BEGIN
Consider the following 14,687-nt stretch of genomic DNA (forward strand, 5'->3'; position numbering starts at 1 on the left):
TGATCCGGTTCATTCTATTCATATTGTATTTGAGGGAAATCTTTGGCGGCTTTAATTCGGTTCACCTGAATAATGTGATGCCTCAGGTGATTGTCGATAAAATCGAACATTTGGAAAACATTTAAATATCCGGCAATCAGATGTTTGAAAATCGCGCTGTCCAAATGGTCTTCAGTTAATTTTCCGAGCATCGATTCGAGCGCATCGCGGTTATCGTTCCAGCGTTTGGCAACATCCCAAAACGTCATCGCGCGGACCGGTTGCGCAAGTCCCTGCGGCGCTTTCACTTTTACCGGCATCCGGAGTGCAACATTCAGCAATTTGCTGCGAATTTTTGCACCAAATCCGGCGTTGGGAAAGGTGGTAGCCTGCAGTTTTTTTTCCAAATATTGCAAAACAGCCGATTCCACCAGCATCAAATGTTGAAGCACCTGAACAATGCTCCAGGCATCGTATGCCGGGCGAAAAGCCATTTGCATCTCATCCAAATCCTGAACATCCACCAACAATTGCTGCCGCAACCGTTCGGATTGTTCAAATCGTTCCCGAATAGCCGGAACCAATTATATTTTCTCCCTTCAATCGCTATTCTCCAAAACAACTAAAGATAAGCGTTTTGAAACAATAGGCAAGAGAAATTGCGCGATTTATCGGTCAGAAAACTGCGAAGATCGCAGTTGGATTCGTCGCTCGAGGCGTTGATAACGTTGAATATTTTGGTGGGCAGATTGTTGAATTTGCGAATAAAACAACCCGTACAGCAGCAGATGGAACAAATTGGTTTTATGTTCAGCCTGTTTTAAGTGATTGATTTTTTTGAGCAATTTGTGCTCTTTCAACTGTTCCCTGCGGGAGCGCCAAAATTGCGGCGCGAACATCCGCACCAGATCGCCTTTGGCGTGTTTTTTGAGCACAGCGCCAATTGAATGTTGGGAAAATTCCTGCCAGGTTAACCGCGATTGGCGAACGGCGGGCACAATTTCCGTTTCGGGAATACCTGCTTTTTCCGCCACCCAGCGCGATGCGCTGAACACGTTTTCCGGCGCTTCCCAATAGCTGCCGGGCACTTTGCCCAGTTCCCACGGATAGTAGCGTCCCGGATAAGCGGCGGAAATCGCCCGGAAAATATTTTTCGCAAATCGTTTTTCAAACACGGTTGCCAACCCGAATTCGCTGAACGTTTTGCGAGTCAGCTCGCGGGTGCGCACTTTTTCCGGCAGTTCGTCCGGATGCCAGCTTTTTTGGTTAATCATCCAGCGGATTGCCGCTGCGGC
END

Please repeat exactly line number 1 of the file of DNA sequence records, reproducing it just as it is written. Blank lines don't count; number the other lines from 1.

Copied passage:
Consider the following 14,687-nt stretch of genomic DNA (forward strand, 5'->3'; position numbering starts at 1 on the left):